This is how Igino Giordani (or “Foco” as he was called later) starts off relating an adventure that he lived with intensity of thought and ardour of ideals. He had his own personal way of fighting to reach great goals for humanity such as freedom, social justice and peace (at the service of the “need of love between peoples”, he wrote in 1919). To meet these goals he assumed precise cultural and political commitments during the crisis of the old liberal State, in the anguish of the totalitarian regime, and then in the rising Italian democracy. He also gave witness with his life and proclaimed with his pen ecclesial realities that preceded some of the contents of the Second Vatican Council.
Thanks to the aid of a benefactor he had been able to continue his studies. Called to the arms in 1915, he refused to fire against others (“no enemies did I see”), but in opening a passage through a barricade at great personal risk earned a silver medal and was left with a permanent disability.
He later received a Bachelor of Arts degree and undertook various professional activities. As political restraints prevented him from teaching, he went to the United States where he studied library science and later was employed as such in the Vatican library. To support his family, a wife and four children, but also for an irrepressible vocation to write, he was an extremely productive author and journalist, producing thousands of articles, a few hundred booklets and essays, more than a hundred books. He wrote about the Fathers of the Church, apologetics, asceticism, hagiography, ecclesiology, and politics and he wrote fiction as well.
He became well-known both in Italy and abroad, as can be seen by the number of his books that have been published in various Italian editions and that have also been translated in Belgium, France, the United States, Argentina, Brazil, Spain, Czechoslovakia, Serbia, Portugal, India, Japan and China. Some of his books continue to be translated today, even in Arabic.
He knew a variety of languages and also published some translations he had done from Greek and Latin and some modern languges.
He wrote articles in both Italian and foreign newspapers and magazines – like the “Commonweal” of New York and the “Novidades” of Lisbon. He was editor of various Italian daily newspapers (“Il Quotidiano” 1944-1946, “Il Popolo” 1946-1947) and periodicals (“Il Popolo Nuovo” 1924, “Parte Guelfa” 1925, “Fides” 1930-1962, “La Via” 1949-1953, “Il Campo” 1946, “Citta’ Nuova” 1959-1980).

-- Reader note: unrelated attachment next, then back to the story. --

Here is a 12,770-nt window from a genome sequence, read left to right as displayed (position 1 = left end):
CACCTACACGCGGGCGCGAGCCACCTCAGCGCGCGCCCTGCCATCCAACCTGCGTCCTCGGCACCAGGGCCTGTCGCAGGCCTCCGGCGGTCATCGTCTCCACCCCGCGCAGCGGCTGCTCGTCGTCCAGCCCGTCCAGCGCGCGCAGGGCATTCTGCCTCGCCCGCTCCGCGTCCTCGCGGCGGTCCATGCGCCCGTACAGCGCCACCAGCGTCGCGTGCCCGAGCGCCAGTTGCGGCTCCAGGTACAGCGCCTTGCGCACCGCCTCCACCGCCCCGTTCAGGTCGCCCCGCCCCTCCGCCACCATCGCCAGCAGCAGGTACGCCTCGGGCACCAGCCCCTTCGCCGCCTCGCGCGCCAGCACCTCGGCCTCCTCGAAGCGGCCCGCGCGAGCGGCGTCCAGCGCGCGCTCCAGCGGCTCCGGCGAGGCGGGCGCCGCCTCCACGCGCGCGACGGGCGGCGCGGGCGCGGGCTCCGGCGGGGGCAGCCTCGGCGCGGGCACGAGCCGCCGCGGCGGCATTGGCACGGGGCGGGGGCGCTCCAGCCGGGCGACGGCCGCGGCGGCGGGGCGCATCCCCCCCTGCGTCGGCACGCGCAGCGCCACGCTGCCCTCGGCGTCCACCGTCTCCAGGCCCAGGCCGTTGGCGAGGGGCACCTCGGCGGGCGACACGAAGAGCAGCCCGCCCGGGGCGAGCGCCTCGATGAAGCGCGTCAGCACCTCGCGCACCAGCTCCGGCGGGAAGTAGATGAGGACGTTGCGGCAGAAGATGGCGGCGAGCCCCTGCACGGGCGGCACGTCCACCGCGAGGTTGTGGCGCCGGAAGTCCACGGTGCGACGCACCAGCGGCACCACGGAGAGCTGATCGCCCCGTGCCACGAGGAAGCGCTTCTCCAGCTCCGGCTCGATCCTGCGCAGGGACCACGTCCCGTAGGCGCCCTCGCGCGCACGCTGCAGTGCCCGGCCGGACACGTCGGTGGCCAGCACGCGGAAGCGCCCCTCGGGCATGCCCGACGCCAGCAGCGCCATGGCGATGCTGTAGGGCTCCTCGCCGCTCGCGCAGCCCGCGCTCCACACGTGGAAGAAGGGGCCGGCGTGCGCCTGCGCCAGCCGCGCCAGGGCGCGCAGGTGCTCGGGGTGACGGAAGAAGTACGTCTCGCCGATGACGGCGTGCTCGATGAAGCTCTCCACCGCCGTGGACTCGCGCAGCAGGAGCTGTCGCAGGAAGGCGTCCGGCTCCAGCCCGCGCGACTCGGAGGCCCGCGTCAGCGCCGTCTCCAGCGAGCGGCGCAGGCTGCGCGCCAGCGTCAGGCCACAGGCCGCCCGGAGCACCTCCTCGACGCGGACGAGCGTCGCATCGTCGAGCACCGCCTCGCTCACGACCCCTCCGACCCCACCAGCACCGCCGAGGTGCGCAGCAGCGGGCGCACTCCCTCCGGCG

He is a typical example of a man of culture, a culture which is not purely academic but of wide ranging scope. At present a variety of young students in universities both in Italy and abroad are preparing degree theses on one or another aspect of his versatile witness of life and thought, thereby also making him known to their professors.
His first experience in politics was in the 1920’s with Luigi Sturzo, who held him in high esteem, and who availed of his services also in the press. He took up political action again with De Gasperi and from 1946 to 1953 was in the constituent assembly and then a member of Parliament –“the peace Member of Parliament”, as he liked to define himself.
In September 1948 he met Chiara Lubich. Struck by the profound spirituality of the Focolare Movement he immediately adhered, collaborating to bring out various interior and social aspects, to the point that he is considered to be a co-founder.
“A fire had entered into me”, he would confide later. From this point on, his political behaviour took an upward turn: from being a lashing out polemist, as he had been in 1924-25, he became a supporter of dialogue, proposing cross-party agreements in favour of peace, and promoting politics in which even the opposition is loved. Together with a another politician, a social democrat, he presented the first proposal for a law permitting conscientious objection.
As a Christian he declared: “before I was searching, now I have found”. He expressed this especially with regards to the fact that the laity could also be Church. As a focolarino he opened concrete ways for an ecclesiology of communion by proposing the full inclusion of married people into the life of the focolare, in unity with celibate people and priests.
In his last years he dedicated himself particularly to ecumenical activities as director of the “Centro Uno”.